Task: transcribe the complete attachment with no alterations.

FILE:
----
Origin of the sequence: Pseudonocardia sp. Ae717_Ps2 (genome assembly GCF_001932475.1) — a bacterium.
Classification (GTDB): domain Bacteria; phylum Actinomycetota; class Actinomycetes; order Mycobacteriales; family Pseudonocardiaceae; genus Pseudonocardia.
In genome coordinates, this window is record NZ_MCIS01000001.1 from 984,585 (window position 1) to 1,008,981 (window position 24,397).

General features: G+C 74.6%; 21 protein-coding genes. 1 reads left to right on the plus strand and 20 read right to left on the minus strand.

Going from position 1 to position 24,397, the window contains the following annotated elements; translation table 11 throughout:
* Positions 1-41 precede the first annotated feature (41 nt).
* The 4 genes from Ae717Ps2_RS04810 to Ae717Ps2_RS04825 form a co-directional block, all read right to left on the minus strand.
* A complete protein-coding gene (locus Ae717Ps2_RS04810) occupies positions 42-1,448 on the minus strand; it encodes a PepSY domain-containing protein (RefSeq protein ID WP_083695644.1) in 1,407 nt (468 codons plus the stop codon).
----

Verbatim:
Origin of the sequence: Pseudonocardia sp. Ae717_Ps2 (genome assembly GCF_001932475.1) — a bacterium.
Classification (GTDB): domain Bacteria; phylum Actinomycetota; class Actinomycetes; order Mycobacteriales; family Pseudonocardiaceae; genus Pseudonocardia.
In genome coordinates, this window is record NZ_MCIS01000001.1 from 984,585 (window position 1) to 1,008,981 (window position 24,397).

General features: G+C 74.6%; 21 protein-coding genes. 1 reads left to right on the plus strand and 20 read right to left on the minus strand.

Going from position 1 to position 24,397, the window contains the following annotated elements; translation table 11 throughout:
* Positions 1-41 precede the first annotated feature (41 nt).
* The 4 genes from Ae717Ps2_RS04810 to Ae717Ps2_RS04825 form a co-directional block, all read right to left on the minus strand.
* A complete protein-coding gene (locus Ae717Ps2_RS04810) occupies positions 42-1,448 on the minus strand; it encodes a PepSY domain-containing protein (RefSeq protein ID WP_083695644.1) in 1,407 nt (468 codons plus the stop codon).